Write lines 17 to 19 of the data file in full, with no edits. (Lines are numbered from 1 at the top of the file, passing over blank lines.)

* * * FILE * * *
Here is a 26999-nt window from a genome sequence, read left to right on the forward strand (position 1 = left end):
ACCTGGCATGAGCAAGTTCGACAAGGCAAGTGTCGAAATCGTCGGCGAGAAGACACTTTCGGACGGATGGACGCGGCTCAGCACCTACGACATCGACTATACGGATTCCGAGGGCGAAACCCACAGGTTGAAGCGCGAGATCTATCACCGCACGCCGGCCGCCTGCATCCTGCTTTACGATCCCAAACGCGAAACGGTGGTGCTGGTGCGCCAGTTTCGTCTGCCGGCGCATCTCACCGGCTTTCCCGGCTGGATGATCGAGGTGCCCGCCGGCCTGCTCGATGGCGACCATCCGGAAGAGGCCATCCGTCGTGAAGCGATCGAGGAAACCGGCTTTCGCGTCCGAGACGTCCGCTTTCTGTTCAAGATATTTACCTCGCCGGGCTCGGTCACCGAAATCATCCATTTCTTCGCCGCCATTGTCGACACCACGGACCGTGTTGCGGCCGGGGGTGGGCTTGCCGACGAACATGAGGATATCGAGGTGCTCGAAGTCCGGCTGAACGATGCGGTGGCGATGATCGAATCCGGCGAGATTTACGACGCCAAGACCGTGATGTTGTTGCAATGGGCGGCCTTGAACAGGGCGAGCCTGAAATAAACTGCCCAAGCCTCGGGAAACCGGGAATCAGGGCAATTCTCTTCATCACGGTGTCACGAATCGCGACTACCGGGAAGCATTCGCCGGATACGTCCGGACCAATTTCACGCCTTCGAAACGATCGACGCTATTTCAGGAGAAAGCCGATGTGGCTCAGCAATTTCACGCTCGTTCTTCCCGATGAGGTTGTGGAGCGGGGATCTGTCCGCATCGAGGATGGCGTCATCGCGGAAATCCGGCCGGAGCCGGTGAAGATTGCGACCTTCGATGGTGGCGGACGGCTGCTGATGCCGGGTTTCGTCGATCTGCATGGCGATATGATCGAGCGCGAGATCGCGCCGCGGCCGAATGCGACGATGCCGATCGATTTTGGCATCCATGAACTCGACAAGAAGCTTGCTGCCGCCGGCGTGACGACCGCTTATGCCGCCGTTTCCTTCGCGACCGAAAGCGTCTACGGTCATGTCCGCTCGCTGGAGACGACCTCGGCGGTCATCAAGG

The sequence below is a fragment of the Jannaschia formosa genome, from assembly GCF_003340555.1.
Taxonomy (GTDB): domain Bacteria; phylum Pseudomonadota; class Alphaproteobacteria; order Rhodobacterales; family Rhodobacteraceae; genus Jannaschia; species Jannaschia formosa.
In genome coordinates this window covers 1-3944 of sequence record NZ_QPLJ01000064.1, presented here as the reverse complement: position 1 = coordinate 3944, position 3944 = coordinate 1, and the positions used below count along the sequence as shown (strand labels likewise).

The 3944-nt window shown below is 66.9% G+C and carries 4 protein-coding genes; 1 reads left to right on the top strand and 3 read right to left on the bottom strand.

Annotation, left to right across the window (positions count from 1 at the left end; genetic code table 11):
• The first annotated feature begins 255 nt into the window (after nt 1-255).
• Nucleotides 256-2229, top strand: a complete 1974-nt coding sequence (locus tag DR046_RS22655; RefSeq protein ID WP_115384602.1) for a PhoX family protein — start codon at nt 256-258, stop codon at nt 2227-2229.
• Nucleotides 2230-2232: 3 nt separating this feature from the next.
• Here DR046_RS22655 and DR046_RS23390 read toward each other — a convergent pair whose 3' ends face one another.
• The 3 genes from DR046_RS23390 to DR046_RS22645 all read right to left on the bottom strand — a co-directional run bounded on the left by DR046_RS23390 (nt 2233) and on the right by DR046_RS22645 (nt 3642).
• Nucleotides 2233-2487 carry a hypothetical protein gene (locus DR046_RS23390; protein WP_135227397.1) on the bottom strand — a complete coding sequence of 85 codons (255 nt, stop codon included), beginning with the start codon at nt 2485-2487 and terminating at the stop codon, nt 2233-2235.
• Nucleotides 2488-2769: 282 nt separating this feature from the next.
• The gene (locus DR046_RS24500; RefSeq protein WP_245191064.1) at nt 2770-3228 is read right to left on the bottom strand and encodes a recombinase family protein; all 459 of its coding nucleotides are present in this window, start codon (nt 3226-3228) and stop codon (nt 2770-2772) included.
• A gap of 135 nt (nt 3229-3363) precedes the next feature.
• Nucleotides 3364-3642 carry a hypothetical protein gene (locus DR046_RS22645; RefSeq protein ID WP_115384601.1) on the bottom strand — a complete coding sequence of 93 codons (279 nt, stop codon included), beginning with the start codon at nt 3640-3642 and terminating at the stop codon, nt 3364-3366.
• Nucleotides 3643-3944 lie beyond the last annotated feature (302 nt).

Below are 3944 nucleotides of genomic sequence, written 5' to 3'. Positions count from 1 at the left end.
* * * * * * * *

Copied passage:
• Nucleotides 3364-3642 carry a hypothetical protein gene (locus DR046_RS22645; RefSeq protein ID WP_115384601.1) on the bottom strand — a complete coding sequence of 93 codons (279 nt, stop codon included), beginning with the start codon at nt 3640-3642 and terminating at the stop codon, nt 3364-3366.
• Nucleotides 3643-3944 lie beyond the last annotated feature (302 nt).

Below are 3944 nucleotides of genomic sequence, written 5' to 3'. Positions count from 1 at the left end.